The National Restaurant Association (NRA) released its 2011 Restaurant Industry Forecast today, predicting that the quick-service industry's growth will outpace that of the full-service industry in 2011.
According to the forecast, quick serves will rake in a projected $168 billion this year, a 3.3 percent climb over 2010 (0.9 percent real growth, when counting for inflation). The full-service industry is set to earn $195 billion, a 3.1 percent increase over 2010, or 0.7 percent real growth.
Overall, restaurant industry sales will climb to $604 billion this year, a 3.6 percent increase, or 1.1 percent real growth, over 2010.
Hudson Riehle, senior vice president of the Research and Knowledge Group for the NRA, says the restaurant industry now accounts for 49 percent share of the total food dollar in the U.S., up from 25 percent in 1955.
“The restaurant industry has truly become an economic juggernaut within the U.S.,” he says, noting that the industry will grow to about 12.8 million employees this year, the second-largest private-sector employer in the nation.
Much of this year’s success should hinge on improving economic conditions. Real growth domestic product is expected to grow 3.5 percent, employment is expected to grow 1.8 percent, and consumers’ real disposable personal income is expected to grow 3.4 percent this year, Riehle says.
“When you look at what’s gone on with real disposable personal income growth, we’re looking to have real gains in the 3 percent range—substantial improvement over the past several years’ performance,” he says.
Still, Riehle says consumer confidence in the economy remains low, which should affect quick-serve operators for years to come. Forty-five percent of consumers have “some” confidence in the national economy, while 26 percent have “very little” and 15 percent have “none at all,” according to the NRA Forecast.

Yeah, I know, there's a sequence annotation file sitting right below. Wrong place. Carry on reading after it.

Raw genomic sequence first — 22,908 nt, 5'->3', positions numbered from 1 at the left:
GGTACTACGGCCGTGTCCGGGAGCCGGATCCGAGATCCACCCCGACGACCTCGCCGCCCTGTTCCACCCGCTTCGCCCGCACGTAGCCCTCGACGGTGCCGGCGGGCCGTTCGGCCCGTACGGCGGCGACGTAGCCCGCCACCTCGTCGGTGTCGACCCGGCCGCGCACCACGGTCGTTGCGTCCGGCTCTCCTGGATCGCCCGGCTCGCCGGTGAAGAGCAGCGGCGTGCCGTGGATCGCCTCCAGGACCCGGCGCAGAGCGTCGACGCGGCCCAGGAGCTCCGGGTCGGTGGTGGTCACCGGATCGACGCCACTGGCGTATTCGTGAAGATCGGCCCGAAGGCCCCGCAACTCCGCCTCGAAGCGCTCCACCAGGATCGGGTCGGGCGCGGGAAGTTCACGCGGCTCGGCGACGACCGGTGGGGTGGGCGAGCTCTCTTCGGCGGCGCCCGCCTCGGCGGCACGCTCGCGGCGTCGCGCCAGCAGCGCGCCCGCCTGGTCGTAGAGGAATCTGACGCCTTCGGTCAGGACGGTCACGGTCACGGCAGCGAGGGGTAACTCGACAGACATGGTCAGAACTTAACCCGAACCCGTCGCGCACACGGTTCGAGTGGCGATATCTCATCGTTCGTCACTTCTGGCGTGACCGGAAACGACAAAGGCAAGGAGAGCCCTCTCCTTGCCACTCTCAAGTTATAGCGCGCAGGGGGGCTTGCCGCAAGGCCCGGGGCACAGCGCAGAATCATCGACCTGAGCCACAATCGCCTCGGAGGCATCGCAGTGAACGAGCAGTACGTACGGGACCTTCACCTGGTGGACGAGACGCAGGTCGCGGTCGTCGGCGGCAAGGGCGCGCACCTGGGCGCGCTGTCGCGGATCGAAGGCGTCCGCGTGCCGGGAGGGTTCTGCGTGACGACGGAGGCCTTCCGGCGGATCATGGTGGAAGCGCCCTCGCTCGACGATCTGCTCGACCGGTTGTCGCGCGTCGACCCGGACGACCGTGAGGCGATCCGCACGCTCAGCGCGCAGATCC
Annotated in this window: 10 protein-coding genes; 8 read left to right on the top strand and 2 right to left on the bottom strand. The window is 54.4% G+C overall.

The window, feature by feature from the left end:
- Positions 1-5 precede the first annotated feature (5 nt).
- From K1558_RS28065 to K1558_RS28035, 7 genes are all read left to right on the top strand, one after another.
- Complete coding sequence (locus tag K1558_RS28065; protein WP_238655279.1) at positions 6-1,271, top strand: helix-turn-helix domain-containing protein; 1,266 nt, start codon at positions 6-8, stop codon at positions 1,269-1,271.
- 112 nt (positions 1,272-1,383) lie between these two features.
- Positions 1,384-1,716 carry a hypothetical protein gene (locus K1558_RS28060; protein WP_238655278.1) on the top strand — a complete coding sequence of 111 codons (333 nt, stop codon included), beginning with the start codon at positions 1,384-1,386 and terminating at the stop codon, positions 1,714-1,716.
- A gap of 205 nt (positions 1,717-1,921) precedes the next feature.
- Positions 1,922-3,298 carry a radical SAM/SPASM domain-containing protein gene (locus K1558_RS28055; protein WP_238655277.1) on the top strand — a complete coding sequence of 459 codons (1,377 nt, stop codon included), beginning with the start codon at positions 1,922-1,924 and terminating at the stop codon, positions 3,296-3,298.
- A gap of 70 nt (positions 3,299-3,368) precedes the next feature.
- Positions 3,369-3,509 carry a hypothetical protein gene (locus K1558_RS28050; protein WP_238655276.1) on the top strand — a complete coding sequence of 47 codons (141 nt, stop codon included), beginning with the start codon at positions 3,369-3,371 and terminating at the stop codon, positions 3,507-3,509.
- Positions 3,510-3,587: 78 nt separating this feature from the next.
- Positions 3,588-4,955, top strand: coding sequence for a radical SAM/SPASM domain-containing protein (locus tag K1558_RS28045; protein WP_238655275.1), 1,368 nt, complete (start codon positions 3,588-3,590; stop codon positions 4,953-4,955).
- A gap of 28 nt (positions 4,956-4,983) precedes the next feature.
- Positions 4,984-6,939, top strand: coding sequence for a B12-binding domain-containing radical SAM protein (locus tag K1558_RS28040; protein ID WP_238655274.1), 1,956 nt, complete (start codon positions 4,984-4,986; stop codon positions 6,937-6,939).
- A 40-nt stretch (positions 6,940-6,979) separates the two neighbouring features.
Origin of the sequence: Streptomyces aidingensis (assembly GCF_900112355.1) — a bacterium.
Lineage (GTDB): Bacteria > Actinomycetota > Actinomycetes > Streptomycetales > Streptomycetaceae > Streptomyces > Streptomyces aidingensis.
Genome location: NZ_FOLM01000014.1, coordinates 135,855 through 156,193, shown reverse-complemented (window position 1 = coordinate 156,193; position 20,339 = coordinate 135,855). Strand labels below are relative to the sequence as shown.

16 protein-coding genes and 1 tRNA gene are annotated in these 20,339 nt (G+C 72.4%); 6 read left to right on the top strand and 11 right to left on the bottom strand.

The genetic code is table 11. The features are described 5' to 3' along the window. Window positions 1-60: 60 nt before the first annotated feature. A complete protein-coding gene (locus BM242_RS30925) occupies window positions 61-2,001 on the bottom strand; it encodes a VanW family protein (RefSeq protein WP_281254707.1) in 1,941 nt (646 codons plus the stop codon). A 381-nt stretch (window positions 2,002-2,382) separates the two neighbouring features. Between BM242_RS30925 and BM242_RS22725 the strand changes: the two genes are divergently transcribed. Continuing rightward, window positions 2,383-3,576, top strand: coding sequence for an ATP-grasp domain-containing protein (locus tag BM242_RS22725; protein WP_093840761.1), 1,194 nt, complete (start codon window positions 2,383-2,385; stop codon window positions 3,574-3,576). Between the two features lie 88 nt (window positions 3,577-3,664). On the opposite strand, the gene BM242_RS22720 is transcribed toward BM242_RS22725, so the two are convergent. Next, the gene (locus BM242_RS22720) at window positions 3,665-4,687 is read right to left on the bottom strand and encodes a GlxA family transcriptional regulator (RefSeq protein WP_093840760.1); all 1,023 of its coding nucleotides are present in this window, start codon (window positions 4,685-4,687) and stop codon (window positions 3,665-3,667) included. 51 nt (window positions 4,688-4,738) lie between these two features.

“It still indicates that consumers are anxious, related to what’s gone on with employment,” he says. “Once employment picks up, confidence will pick up.
“In terms of [consumer] perception, their situation still is not as solid as it was several years ago. Consequently, from a restaurant industry perspective, that value emphasis will continue this year and beyond.”
The Forecast also found that technology and social media will continue to play a bigger role in the restaurant industry this year. According to the report, 54 percent of “frequent” quick-serve customers—those who visit a quick serve more than once per week on average—frequently use texting, while 45 percent frequently use Facebook, 11 percent frequently use mobile phone applications, 9 percent frequently use online review sites like Yelp!, and 8 percent frequently use Twitter.
On the operator’s side of business, 79 percent of quick-service operators agree social media will become more important marketing tools in the future. Eighty percent say they’re likely to use Facebook in the next two years, while 69 percent say they’ll use Twitter, and 64 percent say they’ll use text messaging.
The mobile food movement will also continue to gain steam in 2011, Riehle says.
“We asked adults how likely they would be to order from their favorite restaurant’s menu at a mobile kitchen parked near their home and work place,” he says. “Almost one out of two [people] 54 [years old] and younger reported they would be likely to use it.
“The industry has always been about points of access, so this would definitely become an important avenue of growth, and additional point of access, from the consumer perspective, in the years ahead.”
To read about the NRA’s expected menu trends for 2011, click here.
By Sam Oches
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